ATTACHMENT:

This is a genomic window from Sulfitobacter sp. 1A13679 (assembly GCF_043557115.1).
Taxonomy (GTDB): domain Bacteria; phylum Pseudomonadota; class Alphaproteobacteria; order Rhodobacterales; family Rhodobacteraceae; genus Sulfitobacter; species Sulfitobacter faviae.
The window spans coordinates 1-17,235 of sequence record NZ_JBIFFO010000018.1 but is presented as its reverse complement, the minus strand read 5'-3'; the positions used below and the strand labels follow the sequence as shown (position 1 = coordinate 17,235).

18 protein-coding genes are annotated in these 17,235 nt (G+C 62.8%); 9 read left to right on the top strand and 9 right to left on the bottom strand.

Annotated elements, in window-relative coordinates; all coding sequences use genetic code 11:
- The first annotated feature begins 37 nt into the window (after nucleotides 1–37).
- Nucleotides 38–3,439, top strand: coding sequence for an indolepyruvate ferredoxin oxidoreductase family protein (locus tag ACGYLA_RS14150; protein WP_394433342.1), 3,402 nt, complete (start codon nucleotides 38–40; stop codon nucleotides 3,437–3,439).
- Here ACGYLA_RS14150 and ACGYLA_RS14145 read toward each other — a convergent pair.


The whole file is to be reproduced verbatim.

This is a genomic window from Sulfitobacter sp. 1A13679 (assembly GCF_043557115.1).
Taxonomy (GTDB): domain Bacteria; phylum Pseudomonadota; class Alphaproteobacteria; order Rhodobacterales; family Rhodobacteraceae; genus Sulfitobacter; species Sulfitobacter faviae.
The window spans coordinates 1-17,235 of sequence record NZ_JBIFFO010000018.1 but is presented as its reverse complement, the minus strand read 5'-3'; the positions used below and the strand labels follow the sequence as shown (position 1 = coordinate 17,235).

18 protein-coding genes are annotated in these 17,235 nt (G+C 62.8%); 9 read left to right on the top strand and 9 right to left on the bottom strand.

Annotated elements, in window-relative coordinates; all coding sequences use genetic code 11:
- The first annotated feature begins 37 nt into the window (after nucleotides 1–37).
- Nucleotides 38–3,439, top strand: coding sequence for an indolepyruvate ferredoxin oxidoreductase family protein (locus tag ACGYLA_RS14150; protein WP_394433342.1), 3,402 nt, complete (start codon nucleotides 38–40; stop codon nucleotides 3,437–3,439).
- Here ACGYLA_RS14150 and ACGYLA_RS14145 read toward each other — a convergent pair.